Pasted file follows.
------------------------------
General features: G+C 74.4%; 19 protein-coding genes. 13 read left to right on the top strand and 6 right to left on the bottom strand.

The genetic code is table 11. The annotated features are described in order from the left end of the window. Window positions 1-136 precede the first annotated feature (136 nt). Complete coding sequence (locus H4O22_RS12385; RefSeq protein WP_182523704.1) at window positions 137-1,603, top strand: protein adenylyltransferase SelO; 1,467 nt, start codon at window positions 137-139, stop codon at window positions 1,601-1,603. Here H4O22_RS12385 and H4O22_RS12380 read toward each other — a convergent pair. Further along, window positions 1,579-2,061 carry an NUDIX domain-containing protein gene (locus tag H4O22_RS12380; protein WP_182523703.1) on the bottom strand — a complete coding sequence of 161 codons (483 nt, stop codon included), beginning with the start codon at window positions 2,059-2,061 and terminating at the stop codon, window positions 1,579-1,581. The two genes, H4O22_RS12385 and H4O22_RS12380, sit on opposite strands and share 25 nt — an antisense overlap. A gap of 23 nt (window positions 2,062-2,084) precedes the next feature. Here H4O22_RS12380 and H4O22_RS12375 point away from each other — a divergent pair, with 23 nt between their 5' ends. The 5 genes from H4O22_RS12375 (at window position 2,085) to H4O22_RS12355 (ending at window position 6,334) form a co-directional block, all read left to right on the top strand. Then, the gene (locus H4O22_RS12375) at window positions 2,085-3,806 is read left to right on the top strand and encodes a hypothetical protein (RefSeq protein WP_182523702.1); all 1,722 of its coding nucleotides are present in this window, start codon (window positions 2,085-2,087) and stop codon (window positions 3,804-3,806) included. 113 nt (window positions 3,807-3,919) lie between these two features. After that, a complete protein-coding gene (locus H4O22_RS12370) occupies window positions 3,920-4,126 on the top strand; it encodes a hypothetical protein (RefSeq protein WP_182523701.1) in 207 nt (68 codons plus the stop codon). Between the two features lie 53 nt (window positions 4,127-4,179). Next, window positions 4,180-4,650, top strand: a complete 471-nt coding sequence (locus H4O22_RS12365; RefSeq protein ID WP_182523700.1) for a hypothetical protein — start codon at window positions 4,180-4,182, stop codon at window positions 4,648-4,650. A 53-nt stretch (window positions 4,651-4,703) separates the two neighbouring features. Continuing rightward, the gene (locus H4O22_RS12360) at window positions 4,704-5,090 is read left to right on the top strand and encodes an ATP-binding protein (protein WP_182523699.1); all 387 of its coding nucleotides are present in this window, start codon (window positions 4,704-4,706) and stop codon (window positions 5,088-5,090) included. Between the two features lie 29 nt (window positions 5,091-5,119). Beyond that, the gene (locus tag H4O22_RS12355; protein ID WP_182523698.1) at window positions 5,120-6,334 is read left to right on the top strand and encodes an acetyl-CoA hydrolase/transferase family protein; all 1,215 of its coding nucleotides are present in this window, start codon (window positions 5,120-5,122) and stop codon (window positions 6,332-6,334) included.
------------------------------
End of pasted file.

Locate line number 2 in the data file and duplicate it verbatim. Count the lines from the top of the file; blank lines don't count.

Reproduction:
The genetic code is table 11. The annotated features are described in order from the left end of the window. Window positions 1-136 precede the first annotated feature (136 nt). Complete coding sequence (locus H4O22_RS12385; RefSeq protein WP_182523704.1) at window positions 137-1,603, top strand: protein adenylyltransferase SelO; 1,467 nt, start codon at window positions 137-139, stop codon at window positions 1,601-1,603. Here H4O22_RS12385 and H4O22_RS12380 read toward each other — a convergent pair. Further along, window positions 1,579-2,061 carry an NUDIX domain-containing protein gene (locus tag H4O22_RS12380; protein WP_182523703.1) on the bottom strand — a complete coding sequence of 161 codons (483 nt, stop codon included), beginning with the start codon at window positions 2,059-2,061 and terminating at the stop codon, window positions 1,579-1,581. The two genes, H4O22_RS12385 and H4O22_RS12380, sit on opposite strands and share 25 nt — an antisense overlap. A gap of 23 nt (window positions 2,062-2,084) precedes the next feature. Here H4O22_RS12380 and H4O22_RS12375 point away from each other — a divergent pair, with 23 nt between their 5' ends. The 5 genes from H4O22_RS12375 (at window position 2,085) to H4O22_RS12355 (ending at window position 6,334) form a co-directional block, all read left to right on the top strand. Then, the gene (locus H4O22_RS12375) at window positions 2,085-3,806 is read left to right on the top strand and encodes a hypothetical protein (RefSeq protein WP_182523702.1); all 1,722 of its coding nucleotides are present in this window, start codon (window positions 2,085-2,087) and stop codon (window positions 3,804-3,806) included. 113 nt (window positions 3,807-3,919) lie between these two features. After that, a complete protein-coding gene (locus H4O22_RS12370) occupies window positions 3,920-4,126 on the top strand; it encodes a hypothetical protein (RefSeq protein WP_182523701.1) in 207 nt (68 codons plus the stop codon). Between the two features lie 53 nt (window positions 4,127-4,179). Next, window positions 4,180-4,650, top strand: a complete 471-nt coding sequence (locus H4O22_RS12365; RefSeq protein ID WP_182523700.1) for a hypothetical protein — start codon at window positions 4,180-4,182, stop codon at window positions 4,648-4,650. A 53-nt stretch (window positions 4,651-4,703) separates the two neighbouring features. Continuing rightward, the gene (locus H4O22_RS12360) at window positions 4,704-5,090 is read left to right on the top strand and encodes an ATP-binding protein (protein WP_182523699.1); all 387 of its coding nucleotides are present in this window, start codon (window positions 4,704-4,706) and stop codon (window positions 5,088-5,090) included. Between the two features lie 29 nt (window positions 5,091-5,119). Beyond that, the gene (locus tag H4O22_RS12355; protein ID WP_182523698.1) at window positions 5,120-6,334 is read left to right on the top strand and encodes an acetyl-CoA hydrolase/transferase family protein; all 1,215 of its coding nucleotides are present in this window, start codon (window positions 5,120-5,122) and stop codon (window positions 6,332-6,334) included.